Preeclampsia and Eclampsia

Preeclampsia is a disease of the placenta that can occur in pregnant women. Typically, it develops late in the second trimester or in the third trimester, though it can occur earlier and may even develop shortly after delivery. Doctors identify preeclampsia because it causes high blood pressure and high protein levels in your urine. If you have preeclampsia, formerly called toxemia, what you might notice is swelling in your hands and face.

Preeclampsia needs treatment or it can lead to eclampsia, which is very dangerous to you and your developing babies. Women with preeclampsia who have seizures are considered to have eclampsia. This life-threatening condition can put you and your babies at risk, and in rare cases cause death.

There's no way to cure preeclampsia while pregnant, and that can be a scary prospect for moms-to-be. But you can help protect yourself by learning the signs and symptoms of preeclampsia and by seeing your doctor for regular prenatal care. When preeclampsia is caught early, it's easier to manage.

What Causes Preeclampsia?

No one knows why some women get preeclampsia. It results from a placenta that doesn't function properly, which may be caused by:

You may be more at risk for preeclampsia if:

  • You've had preeclampsia
  • You have a multiple pregnancy (twins or more)
  • You have a history of high blood pressure, diabetes, or kidney disease
  • This is your first pregnancy
  • You are a teenager
  • You are age 35 or older
  • You were obese before you became pregnant
  • Your mom or sister had preeclampsia
  • Your partner's mother had preeclampsia

What Are the Signs and Symptoms of Preeclampsia?

You should seek care right away if you have:

You can also have preeclampsia and not have any symptoms. That's why it's so important to see your doctor for regular blood pressure checks and urine tests.

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How Can Preeclampsia Affect My Babies and Me?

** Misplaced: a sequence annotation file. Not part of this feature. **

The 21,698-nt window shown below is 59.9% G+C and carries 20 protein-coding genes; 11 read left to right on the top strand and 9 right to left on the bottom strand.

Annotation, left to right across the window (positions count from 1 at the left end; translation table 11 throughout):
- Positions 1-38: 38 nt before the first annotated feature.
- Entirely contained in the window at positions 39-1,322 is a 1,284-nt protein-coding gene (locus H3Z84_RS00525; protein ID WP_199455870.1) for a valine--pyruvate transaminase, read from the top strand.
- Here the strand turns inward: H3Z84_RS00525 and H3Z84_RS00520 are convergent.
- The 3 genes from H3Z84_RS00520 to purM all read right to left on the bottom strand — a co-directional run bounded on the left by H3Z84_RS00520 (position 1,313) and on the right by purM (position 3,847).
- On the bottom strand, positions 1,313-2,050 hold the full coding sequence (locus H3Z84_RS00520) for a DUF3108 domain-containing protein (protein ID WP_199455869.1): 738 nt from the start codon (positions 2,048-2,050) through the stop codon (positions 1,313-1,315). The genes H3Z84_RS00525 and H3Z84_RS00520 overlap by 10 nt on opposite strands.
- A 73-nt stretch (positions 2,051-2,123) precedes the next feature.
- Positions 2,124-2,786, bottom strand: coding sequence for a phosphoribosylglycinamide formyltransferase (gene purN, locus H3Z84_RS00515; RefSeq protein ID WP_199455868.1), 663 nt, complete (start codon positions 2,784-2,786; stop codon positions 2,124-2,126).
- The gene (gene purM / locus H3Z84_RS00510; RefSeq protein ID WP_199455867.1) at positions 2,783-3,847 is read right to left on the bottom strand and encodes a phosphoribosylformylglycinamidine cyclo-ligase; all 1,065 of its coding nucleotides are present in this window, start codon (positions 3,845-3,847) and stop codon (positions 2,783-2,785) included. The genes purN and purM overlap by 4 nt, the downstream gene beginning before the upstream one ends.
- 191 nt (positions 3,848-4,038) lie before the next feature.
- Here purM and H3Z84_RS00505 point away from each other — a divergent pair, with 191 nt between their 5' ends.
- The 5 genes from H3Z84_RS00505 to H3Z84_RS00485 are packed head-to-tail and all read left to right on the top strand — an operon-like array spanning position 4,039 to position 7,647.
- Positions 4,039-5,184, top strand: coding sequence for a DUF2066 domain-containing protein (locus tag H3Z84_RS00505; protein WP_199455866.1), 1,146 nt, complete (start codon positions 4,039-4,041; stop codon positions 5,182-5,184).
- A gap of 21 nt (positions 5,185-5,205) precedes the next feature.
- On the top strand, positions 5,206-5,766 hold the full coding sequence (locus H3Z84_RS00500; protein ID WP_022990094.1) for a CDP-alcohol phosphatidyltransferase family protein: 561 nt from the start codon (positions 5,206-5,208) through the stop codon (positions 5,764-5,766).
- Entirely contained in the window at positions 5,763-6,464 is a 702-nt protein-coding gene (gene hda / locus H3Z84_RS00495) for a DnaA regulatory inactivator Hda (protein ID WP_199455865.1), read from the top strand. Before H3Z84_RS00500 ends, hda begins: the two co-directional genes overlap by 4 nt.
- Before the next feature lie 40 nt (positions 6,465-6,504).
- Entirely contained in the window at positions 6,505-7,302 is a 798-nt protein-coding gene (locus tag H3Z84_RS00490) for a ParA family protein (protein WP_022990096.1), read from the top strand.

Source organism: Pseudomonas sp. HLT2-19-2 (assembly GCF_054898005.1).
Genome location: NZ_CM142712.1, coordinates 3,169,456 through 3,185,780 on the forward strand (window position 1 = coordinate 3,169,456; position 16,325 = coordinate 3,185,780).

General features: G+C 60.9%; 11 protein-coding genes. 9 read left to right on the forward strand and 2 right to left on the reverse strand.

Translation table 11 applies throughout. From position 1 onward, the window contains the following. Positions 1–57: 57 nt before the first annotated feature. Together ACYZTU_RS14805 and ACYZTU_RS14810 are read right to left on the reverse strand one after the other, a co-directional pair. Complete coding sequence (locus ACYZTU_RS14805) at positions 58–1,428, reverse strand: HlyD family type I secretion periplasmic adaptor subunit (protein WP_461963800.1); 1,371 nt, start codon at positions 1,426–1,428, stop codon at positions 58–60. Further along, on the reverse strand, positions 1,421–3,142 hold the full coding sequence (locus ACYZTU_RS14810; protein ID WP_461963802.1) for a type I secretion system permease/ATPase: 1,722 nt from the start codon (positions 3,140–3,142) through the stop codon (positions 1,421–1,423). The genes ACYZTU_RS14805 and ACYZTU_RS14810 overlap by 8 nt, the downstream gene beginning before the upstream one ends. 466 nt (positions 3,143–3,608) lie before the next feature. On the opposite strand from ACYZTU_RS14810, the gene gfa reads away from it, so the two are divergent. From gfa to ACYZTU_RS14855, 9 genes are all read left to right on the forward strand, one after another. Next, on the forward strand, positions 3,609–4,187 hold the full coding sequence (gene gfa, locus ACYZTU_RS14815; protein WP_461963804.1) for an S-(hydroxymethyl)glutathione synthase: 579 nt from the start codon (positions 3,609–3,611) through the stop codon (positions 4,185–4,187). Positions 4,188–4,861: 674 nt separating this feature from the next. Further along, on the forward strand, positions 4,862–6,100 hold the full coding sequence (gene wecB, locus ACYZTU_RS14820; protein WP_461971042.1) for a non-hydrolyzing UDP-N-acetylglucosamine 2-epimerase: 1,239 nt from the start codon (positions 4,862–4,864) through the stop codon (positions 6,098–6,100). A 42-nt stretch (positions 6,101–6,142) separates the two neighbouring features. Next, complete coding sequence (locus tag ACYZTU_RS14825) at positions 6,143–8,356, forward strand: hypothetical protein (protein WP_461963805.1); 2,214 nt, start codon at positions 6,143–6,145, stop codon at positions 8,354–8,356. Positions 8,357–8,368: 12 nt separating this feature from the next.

Preeclampsia can cause rare but serious complications in moms-to-be, including:

Preeclampsia can affect your babies if it prevents the placenta from getting enough blood to provide adequate food and oxygen. The result can be that your babies are born very small. Preeclampsia is also one of the leading causes of premature birth. Being premature puts babies at risk for many other health problems.

Preeclampsia can also cause the placenta to suddenly separate from the uterus, which is called placental abruption. This can cause stillbirth.

What Is the Treatment for Preeclampsia and Eclampsia?

Preeclampsia and eclampsia is to deliver your babies, and even then, the condition may persist for a few weeks following.  As a precaution, your doctor will talk with you about when to deliver based on how far along your babies are, how well your babies are doing in your womb, and the severity of your preeclampsia.

If you have preeclampsia, your doctor may plan to deliver your babies early. Delivering babies by 36 to 37 weeks can keep preeclampsia from getting worse.

If your babies are not close to term, you and your doctor may be able to treat your preeclampsia until your babies have developed enough to be safely delivered. The closer the birth is to your due date, the better for your babies.

If you have mild preeclampsia, your doctor may prescribe:

  • Bed rest either at home or in the hospital. You'll be asked to rest mostly on your left side.
  • Careful observation with a fetal heart rate monitor and frequent ultrasounds
  • Medicines to lower your blood pressure
  • Blood and urine tests

Your doctor also may recommend that you stay in the hospital for closer monitoring. In the hospital you may be given:

  • Medicine to help prevent seizures, lower your blood pressure, and prevent other problems
  • Steroid injections to help your babies' lungs develop more quickly

For severe preeclampsia, your doctor may need to deliver your babies right away, even if you're not close to term.

After delivery, signs and symptoms of preeclampsia should go away within one to six weeks.

WebMD Medical Reference Reviewed by Amita Shroff, MD on November 27, 2017

Sources

SOURCES: 

March of Dimes: "Preeclampsia."

eMedicine: "Preeclampsia."

Patients Up to Date: "Preeclampsia."

University of Maryland: "Preeclampsia."

MedLine Plus: "Preeclampsia."

© 2017 WebMD, LLC. All rights reserved.

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